On the Internet, on TV, on the radio – candidates running for state office have for years competed for as many ears as possible. Now they will have to compete for eyes as well. During the 2008 legislative session, Minnesota became the fourth state to pass a captioning law for campaign ads.
Effective July 1, all candidates running for state-level office in Minnesota must include closed captioning on their television and website ads. Transcripts of website ads must be placed on a campaign’s website. The law also requires written transcripts of radio ads on campaign websites.
This law benefits everyone, not just the 10% of Minnesotans who are deaf, hard of hearing, and/or deafblind. Many people find themselves in places like gyms where the sound is turned off but a TV is on. Other people simply understand things better if they can see information in text form.
But you might not see captions on ads for Minnesota’s United States Senate race this year – because the captioning law doesn’t apply to them. Captioning of campaign ads remains voluntary for county- and federal-level Minnesota candidates. It also doesn’t apply to presidential candidates, who are covered by a separate federal law.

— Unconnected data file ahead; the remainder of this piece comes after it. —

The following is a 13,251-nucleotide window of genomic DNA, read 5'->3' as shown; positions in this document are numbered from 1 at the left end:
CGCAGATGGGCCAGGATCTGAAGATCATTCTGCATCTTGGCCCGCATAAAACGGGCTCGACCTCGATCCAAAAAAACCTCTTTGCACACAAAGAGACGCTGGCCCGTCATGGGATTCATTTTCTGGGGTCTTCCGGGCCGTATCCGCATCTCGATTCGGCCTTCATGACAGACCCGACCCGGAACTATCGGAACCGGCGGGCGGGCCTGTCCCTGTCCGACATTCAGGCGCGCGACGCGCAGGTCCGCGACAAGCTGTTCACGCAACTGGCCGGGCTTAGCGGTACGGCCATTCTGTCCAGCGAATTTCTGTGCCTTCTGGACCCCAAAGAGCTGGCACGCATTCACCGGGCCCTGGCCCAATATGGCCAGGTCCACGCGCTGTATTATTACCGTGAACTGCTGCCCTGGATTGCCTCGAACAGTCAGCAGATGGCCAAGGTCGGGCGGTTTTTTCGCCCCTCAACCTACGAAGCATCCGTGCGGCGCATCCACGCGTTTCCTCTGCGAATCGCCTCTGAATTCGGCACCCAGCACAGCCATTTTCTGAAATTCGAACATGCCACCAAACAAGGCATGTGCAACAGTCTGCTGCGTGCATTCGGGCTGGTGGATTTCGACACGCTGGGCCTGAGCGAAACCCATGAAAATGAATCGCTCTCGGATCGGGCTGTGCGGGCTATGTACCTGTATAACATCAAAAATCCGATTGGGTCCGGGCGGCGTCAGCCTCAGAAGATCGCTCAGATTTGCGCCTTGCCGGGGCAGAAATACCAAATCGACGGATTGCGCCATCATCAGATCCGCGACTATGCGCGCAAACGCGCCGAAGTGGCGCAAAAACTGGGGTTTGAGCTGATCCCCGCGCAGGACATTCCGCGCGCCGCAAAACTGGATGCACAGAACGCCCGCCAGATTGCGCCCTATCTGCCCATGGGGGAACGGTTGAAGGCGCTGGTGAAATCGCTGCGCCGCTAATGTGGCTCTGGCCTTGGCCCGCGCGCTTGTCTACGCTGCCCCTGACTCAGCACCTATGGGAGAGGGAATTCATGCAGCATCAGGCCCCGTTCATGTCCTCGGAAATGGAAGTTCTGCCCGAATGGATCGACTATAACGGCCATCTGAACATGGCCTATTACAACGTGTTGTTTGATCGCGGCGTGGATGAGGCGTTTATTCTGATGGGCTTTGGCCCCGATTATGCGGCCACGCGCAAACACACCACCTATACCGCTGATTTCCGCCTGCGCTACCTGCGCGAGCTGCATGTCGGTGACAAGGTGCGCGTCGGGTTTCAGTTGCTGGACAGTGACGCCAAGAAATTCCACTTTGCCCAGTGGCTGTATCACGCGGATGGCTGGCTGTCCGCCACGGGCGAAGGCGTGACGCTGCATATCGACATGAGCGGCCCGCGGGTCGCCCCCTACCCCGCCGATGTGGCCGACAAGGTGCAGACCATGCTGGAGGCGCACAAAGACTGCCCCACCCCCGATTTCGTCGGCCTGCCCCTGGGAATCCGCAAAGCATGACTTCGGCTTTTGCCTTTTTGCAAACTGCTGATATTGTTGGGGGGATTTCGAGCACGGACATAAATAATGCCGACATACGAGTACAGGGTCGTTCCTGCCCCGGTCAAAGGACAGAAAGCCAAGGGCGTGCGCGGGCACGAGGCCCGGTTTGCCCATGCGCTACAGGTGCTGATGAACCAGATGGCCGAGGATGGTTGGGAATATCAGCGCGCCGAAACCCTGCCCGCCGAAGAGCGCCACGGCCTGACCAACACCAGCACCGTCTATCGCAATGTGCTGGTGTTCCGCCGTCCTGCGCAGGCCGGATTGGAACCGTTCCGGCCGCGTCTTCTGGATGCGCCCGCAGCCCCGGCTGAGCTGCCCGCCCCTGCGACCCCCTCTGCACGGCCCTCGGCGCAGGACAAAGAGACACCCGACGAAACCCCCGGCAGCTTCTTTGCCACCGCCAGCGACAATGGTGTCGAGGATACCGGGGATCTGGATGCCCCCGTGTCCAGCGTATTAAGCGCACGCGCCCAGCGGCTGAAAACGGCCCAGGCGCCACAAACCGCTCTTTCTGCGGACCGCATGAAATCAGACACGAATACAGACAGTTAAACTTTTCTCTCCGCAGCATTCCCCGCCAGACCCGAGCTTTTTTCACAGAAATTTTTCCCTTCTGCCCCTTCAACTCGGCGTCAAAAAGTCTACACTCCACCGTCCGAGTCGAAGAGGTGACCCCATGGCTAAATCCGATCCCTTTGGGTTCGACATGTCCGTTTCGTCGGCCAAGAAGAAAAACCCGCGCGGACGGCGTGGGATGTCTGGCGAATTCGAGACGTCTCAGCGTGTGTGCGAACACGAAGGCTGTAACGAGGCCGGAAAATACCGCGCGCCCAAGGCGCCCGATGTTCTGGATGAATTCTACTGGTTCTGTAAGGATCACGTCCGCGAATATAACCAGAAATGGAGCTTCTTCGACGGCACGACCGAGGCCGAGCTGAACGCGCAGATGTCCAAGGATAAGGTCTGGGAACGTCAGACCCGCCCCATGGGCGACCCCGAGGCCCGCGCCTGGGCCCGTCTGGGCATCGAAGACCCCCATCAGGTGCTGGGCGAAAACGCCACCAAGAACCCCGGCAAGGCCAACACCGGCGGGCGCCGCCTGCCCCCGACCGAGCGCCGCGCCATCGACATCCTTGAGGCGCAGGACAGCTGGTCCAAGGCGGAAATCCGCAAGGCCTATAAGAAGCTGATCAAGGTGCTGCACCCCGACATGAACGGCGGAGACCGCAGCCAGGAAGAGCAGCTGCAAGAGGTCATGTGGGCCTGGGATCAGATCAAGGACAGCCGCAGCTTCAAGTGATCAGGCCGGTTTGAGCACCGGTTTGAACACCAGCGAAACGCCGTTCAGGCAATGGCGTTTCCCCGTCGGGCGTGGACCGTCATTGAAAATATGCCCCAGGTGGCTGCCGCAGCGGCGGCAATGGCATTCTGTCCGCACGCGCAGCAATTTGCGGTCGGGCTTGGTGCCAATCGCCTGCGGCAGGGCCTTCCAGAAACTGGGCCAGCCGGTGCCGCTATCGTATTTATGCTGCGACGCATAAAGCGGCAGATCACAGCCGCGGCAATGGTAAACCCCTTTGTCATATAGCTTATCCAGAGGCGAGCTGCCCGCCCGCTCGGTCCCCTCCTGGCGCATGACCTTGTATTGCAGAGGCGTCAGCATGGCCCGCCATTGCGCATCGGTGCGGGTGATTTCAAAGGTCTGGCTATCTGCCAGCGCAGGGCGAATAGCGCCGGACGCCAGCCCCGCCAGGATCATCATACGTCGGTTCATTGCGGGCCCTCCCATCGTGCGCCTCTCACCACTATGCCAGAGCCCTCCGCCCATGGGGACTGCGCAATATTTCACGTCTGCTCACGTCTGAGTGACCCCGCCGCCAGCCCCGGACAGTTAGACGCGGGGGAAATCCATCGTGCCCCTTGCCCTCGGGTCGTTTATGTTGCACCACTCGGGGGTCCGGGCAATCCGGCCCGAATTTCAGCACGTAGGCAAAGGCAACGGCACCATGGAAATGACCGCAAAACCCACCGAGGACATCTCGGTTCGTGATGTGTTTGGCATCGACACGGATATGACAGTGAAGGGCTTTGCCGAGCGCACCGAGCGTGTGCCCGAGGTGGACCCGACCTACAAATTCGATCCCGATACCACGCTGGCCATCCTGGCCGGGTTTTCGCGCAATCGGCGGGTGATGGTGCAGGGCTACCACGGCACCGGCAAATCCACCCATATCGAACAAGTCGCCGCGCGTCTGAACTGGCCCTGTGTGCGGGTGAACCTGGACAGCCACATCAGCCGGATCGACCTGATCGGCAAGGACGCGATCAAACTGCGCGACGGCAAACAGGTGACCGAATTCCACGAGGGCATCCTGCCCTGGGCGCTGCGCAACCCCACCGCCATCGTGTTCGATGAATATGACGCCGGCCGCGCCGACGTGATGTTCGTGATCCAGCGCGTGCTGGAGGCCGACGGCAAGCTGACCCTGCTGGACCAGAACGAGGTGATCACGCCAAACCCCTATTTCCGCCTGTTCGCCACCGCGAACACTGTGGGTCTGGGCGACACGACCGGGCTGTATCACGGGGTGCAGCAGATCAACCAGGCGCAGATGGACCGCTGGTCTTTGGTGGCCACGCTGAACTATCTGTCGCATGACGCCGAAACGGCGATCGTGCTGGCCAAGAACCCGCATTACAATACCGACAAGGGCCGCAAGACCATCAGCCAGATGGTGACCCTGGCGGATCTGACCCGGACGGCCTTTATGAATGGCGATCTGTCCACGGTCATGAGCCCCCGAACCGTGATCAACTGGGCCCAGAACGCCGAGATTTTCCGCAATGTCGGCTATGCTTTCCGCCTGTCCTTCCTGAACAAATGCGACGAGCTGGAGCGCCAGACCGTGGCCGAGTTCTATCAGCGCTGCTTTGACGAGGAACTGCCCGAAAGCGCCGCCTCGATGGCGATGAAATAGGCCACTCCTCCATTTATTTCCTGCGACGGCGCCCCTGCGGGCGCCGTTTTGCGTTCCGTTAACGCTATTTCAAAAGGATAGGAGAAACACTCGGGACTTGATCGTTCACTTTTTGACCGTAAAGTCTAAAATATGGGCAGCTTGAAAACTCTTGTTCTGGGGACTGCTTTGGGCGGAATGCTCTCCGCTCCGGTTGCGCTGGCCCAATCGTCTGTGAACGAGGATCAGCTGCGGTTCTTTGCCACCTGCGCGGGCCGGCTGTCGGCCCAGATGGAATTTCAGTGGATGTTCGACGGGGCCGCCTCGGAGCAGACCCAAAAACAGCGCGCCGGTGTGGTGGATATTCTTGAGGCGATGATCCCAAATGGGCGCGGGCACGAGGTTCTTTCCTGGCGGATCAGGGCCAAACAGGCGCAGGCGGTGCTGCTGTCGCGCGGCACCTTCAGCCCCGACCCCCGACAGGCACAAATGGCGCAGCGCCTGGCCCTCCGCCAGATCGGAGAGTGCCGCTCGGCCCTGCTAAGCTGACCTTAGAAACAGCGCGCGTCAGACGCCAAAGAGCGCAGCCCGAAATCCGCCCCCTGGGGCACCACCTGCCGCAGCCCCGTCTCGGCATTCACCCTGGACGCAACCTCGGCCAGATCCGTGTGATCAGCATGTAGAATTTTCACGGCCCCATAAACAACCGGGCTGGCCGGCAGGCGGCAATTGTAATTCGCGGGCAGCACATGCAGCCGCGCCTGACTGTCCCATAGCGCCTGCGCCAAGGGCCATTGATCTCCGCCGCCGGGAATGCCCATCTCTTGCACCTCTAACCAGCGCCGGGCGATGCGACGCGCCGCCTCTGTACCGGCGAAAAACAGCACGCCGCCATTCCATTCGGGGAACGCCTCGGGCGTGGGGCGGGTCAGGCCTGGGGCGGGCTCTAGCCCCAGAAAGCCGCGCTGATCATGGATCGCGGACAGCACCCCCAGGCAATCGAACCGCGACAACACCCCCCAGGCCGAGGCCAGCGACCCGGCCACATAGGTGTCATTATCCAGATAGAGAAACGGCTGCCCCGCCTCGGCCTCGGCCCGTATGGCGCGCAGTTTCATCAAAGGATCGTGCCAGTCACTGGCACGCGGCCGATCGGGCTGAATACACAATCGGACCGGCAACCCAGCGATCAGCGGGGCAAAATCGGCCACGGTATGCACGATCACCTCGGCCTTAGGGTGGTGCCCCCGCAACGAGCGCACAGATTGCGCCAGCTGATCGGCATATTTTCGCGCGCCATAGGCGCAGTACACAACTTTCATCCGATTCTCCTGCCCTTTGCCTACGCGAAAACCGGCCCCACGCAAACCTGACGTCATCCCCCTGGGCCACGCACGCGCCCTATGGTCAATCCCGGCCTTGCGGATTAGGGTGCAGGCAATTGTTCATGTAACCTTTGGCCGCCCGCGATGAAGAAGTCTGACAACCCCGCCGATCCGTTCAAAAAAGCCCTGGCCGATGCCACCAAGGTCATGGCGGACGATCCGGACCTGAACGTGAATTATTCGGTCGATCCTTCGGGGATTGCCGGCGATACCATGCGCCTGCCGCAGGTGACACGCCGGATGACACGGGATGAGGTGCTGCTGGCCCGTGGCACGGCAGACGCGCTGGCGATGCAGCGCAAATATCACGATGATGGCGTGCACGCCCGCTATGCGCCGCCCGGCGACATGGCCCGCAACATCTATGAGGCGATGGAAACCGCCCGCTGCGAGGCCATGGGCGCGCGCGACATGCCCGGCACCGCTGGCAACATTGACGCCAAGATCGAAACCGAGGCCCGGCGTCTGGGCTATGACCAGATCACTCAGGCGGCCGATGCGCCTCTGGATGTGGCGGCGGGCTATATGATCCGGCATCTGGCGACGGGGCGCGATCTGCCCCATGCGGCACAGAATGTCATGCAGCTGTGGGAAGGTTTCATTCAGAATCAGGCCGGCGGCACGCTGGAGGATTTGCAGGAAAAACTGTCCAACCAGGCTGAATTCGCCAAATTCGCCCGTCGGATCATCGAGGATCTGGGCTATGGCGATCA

Rhode Island, California, and Florida have had their state campaign ads captioned for years. Their example shows that it is easy to do and is not rocket science. It just takes a little education.
The law took effect July 1, and the Commission of Deaf, DeafBlind, and Hard of Hearing Minnesotans (MCDHH) is ready to educate prospective viewers and voters. CDs will be ready and waiting for all candidates to watch and learn what to do. Presentations on how to caption their ads will be made. For candidates who like to get hands-on experience will be provided on how to caption political ads.
With all of the available resources there simply will be no excuse not to caption their campaign ads. But for candidates who don’t want to caption their ads, an opt-out option remains. Candidates can file a statement for each ad aired with Minnesota regulators explaining why the captions are missing.
Jamie Taylor is Civic Access and Technology Specialist for the Commission of Deaf, DeafBlind, and Hard of Hearing Minnesotans (MCDHH)